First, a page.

Pre-Planning: Editing, Work Ethic, and Keeping it Together

“Summer is slowly approaching, and I’m gearing up to begin yet another productive interval. I’ve been revelling in the little free time I’ve had over the last month or so, settling in with my writing (and my editing) so that I can determine just how I’d want to spend the time I’d be traveling. I already know that the schedules will only get busier, and the time to sit down and work on my creative process will grow slim, but that’s when the pre-planning will become a necessity. That’s when I’ll have to give the extra ten minutes in bed, to sit down with my planner, and decide just how I’m going to approach every day. I’ve been one to over-prioritize, and lose control of the day because I spend too much time worrying about what I’ve not done, instead of giving myself a realistic schedule. That, in addition to all that will be happening over summer, just cannot happen. Here’s to realistic goals, realistic to-dos, and realistic outcomes.” 

I’m finally making way on the first editing run-through of my novel. I know that by the time summer is over, I’d like to be well into my second run-through, so that I can begin the appropriate formatting and I can finally sit back and appreciate all the time and work that has gone into the project. I’m still trying to get the hang of allowing myself to stray away from the overanalyzing, so that I wouldn’t be stuck on one passage forever, and I can say that it has gotten better. Getting through a chapter or two at a time, noticing key plot points, and making notes of the suitable changes have never been quite so satisfying. It’s taken some time to get to this point, but I can certainly say that it is worth it. 

I’ve also been working on a small writing project to get my mind off of things, something I’ll hopefully share to as I truly exercise where my creative capabilities have taken me. It gives me the sense of accomplishment that makes editing just a bit easier. For that, I’m definitely grateful. I like to explore a variety of different themes and genres, but as I evaluate the last few projects I’ve worked on, I’m slowly starting to realize where I believe my writing fits in the best. That is in the mystery/thriller genre. I usually don’t like to categorize my work until it’s entirely completed, because I’m never quite sure which direction it’s going to take. Though, as it seems, I’ve been lending a pen to the page for something that will hopefully keep the readers on their toes someday.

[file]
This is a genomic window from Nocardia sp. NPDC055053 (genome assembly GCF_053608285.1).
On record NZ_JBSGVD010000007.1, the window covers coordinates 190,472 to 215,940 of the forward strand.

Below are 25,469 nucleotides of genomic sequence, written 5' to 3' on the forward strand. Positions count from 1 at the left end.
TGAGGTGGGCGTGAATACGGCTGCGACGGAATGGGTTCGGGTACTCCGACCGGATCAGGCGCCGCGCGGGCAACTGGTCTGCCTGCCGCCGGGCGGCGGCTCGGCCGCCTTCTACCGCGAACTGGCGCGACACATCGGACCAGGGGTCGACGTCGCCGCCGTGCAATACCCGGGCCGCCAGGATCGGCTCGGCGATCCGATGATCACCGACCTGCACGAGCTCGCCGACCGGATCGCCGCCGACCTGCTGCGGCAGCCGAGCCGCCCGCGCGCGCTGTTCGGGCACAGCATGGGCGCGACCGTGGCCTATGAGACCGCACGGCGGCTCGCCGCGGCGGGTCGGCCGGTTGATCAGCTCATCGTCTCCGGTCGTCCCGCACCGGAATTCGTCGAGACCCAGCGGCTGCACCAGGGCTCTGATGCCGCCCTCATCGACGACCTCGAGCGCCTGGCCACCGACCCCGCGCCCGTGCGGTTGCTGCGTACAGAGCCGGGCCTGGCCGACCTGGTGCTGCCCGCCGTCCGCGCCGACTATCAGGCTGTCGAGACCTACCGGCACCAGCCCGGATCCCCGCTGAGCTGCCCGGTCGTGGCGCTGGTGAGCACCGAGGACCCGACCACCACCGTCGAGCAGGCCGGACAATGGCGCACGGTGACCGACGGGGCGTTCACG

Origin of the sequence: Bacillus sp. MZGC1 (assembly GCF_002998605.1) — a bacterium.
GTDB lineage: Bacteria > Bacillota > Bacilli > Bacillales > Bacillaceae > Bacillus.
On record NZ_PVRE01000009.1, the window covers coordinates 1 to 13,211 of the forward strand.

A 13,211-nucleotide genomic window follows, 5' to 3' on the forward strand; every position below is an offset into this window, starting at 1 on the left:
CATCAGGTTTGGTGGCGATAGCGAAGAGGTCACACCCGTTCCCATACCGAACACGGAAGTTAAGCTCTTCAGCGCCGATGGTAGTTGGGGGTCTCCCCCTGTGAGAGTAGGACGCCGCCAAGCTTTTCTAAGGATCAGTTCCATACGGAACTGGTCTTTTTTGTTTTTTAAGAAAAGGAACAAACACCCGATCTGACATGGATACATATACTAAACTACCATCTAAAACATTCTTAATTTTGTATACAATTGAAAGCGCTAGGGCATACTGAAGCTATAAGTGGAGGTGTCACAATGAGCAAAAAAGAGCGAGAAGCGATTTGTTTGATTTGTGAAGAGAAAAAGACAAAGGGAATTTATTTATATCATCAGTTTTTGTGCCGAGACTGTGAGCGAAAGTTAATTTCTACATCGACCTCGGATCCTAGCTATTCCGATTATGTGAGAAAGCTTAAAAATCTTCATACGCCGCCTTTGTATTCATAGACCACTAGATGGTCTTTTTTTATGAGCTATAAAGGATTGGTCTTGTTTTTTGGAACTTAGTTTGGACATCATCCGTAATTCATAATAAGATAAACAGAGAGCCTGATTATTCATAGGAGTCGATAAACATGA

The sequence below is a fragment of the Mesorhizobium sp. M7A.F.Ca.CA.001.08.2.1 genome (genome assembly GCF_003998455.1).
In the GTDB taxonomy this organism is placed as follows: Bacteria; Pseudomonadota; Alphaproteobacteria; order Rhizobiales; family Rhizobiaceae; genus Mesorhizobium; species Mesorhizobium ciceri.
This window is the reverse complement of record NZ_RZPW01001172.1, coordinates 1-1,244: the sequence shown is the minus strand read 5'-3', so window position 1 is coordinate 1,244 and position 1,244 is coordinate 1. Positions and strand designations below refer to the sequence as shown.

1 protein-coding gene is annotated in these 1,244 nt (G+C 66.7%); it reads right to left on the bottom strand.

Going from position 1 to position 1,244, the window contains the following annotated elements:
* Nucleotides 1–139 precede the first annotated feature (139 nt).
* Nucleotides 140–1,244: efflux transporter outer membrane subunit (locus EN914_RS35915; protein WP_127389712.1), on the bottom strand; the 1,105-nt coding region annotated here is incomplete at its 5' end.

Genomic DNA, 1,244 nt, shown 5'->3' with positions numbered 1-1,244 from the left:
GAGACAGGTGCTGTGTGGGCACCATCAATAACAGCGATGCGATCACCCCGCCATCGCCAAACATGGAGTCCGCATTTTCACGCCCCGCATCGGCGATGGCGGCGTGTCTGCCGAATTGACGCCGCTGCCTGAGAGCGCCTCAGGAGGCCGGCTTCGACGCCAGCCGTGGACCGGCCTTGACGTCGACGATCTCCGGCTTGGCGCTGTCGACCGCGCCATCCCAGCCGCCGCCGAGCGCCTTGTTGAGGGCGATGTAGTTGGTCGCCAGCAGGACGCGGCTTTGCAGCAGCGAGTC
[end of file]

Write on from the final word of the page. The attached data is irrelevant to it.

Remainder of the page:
My last editing session was quite successful, so much so that I’m starting to pick up on a few of my writing quirks, a few of the things that I tend to do whilst writing, or how I tend to word certain things. I’ve noticed that there are times that I begin to take the imagery a bit too far, and that’s okay. It’s easier to edit it out, than it is to create something new to fit perfectly in-between. However, I’ve been doing a bit of both. Changing a few of the major plot points has always been something I tend to stay away from, but there are times when it’s entirely necessary. More often than not, when I continue writing a project that I have been away from for a while, I tend to add things in there that don’t quite fit. Before this editing expedition (and my dreading said editing expedition), I was so incredibly sure that everything was fine and I didn’t need to go over it at all. Turns out, that isn’t the case. (Surprised? Nope, neither am I).

“Editing is a fulfilling process, once we take a step back, and squash that impending fear that begins to well up inside of us. Learning to weed out the busier days, and give your all on the days you have the time, takes effort. Though, once you’ve found yourself in a routine, you’ll be asking yourself why you didn’t start sooner. We’re all entirely capable, and we can get it all done. Utilize your time, stay consistent, and remember to take a break every once in a while. Those are the things that keep me going, those are the things that allow me to grow every time I sit down to begin again.”

Keep Writing! (and Editing!)


  1. I Find editing to be much harder than writing. My writing comes easy, and I’m 100% convinced it’s perfect. Then I switch gears and go into edit mode, looking for flaws and groaning when I find them.
    Good luck on finishing your work.

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